Sunday, January 18, 2009

Hispanic TV topples major English Networks

Latino TV station tops US ratings
Spanish-language TV channel Univision topples the major networks as viewing habits reflect a cultural shift among the young
Christopher Goodwin The Observer 18 January 2009

For those brought up on a diet of Friends, Cheers and ER, it may come as something of a shock: the viewing habits of America are not only changing but the top-rated programmes in the nation are now being broadcast in Spanish.

America's most popular shows for viewers aged 18 to 34 - the advertisers' most coveted demographic - are now programmes such as Fuego en la Sangre (Fire in the Blood) and Cuidado Con el Angel (Don't Mess with the Angel), which are broadcast by Univision, the biggest Spanish-language television network in the US.

Univision has just released a set of remarkable figures showing that on crucial Wednesday and Friday nights their ratings outscore those of the big four English-language networks, CBS, ABC, NBC and Fox.

Hispanics now make up around 15% of the US population, some 47 million people, but are expected to number around 133 million - 30% of the population - by 2050.

Most of the top-rated shows on Spanish-language television are telenovelas - soap operas - such as Sin Tetas No Hay Paraíso (Without Breasts There Is No Paradise) and Las Tontas No Van al Cielo (Dumb Girls Don't Go to Heaven), imported from Mexico and Colombia.

Sin Tetas ... is adapted from a best-selling Colombian novel about a young prostitute who becomes involved with drug gangs and believes she needs to have breast enhancement surgery to become more attractive. Telenovelas are far more than mere entertainment in Spanish-language cultures; many deal with social and cultural issues of real concern to Hispanics, particularly those in the United States, such as class and body image.

"It's a dream story of upward mobility that resonates strongly with the social reality of inequality in Latin America," says Thomas Tufte, author of Living With the Rubbish Queen: Telenovelas, Culture and Modernity in Brazil. "It becomes the fuel of hope and social aspiration."

Perhaps the most successful imported telenovela is Yo Soy Betty la Fea (I am Betty, the Ugly One), a Colombian telenovela that was a massive hit throughout Latin America and on Spanish-language television in the US. The English-language remake rights were bought by Mexican actress Salma Hayek, and the show has become the very successful Ugly Betty, starring America Ferrara.

Indicative of the increasing cross-fertilisation between Hispanic and English-language culture in today's multicultural America, NBC will now be remaking Sin Tetas ... in both Spanish and English for the US market.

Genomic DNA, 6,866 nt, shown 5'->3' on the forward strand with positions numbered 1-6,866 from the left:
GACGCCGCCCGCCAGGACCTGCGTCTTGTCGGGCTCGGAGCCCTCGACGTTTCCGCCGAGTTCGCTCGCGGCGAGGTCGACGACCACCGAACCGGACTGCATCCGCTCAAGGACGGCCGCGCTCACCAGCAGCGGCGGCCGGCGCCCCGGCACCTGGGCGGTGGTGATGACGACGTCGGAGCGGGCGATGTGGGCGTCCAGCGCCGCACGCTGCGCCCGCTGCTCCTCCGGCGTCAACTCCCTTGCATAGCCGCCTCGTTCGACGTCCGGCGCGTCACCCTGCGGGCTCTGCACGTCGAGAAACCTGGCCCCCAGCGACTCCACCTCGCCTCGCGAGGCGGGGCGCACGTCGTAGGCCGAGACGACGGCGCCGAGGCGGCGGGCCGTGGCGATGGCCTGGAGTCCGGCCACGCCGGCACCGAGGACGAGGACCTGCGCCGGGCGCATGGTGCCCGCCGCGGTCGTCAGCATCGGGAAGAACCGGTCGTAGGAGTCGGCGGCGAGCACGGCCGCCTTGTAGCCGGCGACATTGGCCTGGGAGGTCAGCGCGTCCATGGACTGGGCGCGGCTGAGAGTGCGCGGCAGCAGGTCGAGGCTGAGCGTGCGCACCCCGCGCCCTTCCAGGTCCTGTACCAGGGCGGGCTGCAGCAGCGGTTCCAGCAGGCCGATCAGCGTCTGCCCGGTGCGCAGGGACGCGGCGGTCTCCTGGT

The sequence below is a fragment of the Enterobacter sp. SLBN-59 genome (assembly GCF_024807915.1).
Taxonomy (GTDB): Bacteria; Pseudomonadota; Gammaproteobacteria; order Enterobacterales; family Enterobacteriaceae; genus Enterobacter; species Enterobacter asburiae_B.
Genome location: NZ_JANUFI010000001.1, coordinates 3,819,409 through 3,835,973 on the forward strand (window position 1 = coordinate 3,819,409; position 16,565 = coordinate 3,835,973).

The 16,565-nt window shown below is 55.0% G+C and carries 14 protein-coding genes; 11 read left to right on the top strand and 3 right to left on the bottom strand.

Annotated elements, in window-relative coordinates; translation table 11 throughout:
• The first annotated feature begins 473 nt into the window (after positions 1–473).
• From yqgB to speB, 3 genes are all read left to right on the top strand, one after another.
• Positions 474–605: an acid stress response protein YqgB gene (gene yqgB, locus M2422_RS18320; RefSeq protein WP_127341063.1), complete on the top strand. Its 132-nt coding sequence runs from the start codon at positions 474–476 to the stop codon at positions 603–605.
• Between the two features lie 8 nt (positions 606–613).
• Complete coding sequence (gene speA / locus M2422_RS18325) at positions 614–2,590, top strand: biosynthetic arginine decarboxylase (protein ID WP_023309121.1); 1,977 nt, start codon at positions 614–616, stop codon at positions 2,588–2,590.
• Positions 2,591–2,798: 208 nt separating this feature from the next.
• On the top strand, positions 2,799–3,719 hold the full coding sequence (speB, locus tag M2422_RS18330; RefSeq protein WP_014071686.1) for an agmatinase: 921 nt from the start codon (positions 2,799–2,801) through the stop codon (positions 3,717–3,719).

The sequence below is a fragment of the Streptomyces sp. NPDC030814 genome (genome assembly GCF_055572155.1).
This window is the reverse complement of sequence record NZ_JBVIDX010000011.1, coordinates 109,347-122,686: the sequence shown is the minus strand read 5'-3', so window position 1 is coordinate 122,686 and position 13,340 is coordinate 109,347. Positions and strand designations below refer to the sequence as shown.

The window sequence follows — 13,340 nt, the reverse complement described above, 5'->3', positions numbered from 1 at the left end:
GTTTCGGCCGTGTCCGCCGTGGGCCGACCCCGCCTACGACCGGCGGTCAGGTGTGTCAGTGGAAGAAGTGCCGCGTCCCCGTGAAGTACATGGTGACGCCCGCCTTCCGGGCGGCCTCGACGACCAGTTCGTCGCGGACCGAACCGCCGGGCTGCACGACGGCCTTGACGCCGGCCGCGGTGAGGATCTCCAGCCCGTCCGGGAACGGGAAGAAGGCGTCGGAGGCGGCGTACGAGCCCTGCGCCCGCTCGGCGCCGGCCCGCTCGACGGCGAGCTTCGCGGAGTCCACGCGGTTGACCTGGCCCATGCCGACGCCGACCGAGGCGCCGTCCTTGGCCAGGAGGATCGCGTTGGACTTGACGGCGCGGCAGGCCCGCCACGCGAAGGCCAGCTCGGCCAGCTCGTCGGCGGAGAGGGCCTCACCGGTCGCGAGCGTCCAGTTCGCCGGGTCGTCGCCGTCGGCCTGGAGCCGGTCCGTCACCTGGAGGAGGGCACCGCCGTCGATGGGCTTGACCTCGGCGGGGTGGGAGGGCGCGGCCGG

"We recognise that the telenovela phenomenon is here to stay and we want to take advantage of one that's a proven hit," says Marc Graboff, co-chairman of NBC Entertainment. "It will be fascinating to see how American viewers embrace this kind of unique storytelling."

But it's not just telenovelas that are popular in America. Reality shows such as Bailando por un Sueño (Dancing for a Dream), a Mexican-produced version of Strictly Come Dancing, are also huge hits. Other top-rated Spanish-language shows include Mexican imports Sábado Gigante (Big Saturday), Don Francisco Presenta, Cristina and Aqui y Ahora (Here and Now).

In many American cities, Spanish-language TV news shows, such as that of KMEX in Los Angeles, outscore their English-language rivals, not just in ratings but in scope and depth.

"There's no comparison in the coverage," says Josh Kun, a communications professor at the University of Southern California. "For people here, there are two places to look for better news: BBC News and Spanish-language news."

The increasing importance of Spanish-language television in the US is evident from a huge lawsuit now in the courts between Univision and Televisa, the Mexican television company that produces many of Univision's shows.

Televisa wants to end an agreement that gives Univision exclusive rights to its telenovelas and other shows. Univision, which was bought by a private group for $12.3bn in 2006, is vigorously fighting the suit. Univision owns and operates 64 TV stations and 70 radio stations in the US. Its revenues top $2bn a year.

"The programming that Televisa provides gives Univision a dominant position in the marketplace," says José Cancela, author of The Power of Business en Español. "If they were to lose that or it unravels, it has a huge implication for their financial circumstances."

Spanish-language media dominance extends far beyond television. Radio hosts, such as the fiery Renán Almendárez Coello, known as el Cucuy - the Boogeyman - with his show El Cucuy de la Mañana on KLAX-FM in Los Angeles, also rule the American airwaves. For six years, until he resigned at the end of last year to focus on his new TV show, el Cucuy had the top-rated show in Los Angeles and 10 other American cities, beating much better-known English language figures such as Howard Stern. Appealing to a largely working-class audience with a show that the New Yorker described as "a seven-hour torrent of puns, pranks, and play-acting, with the loopy mood and cacophonous, somewhat forced hilarity of a drunken office party", figures such as el Cucuy have been very influential in rallying Latinos to press for immigration reform and to support candidates such as Barack Obama. They'll be waiting to see if their support will be reciprocated by the new administration.

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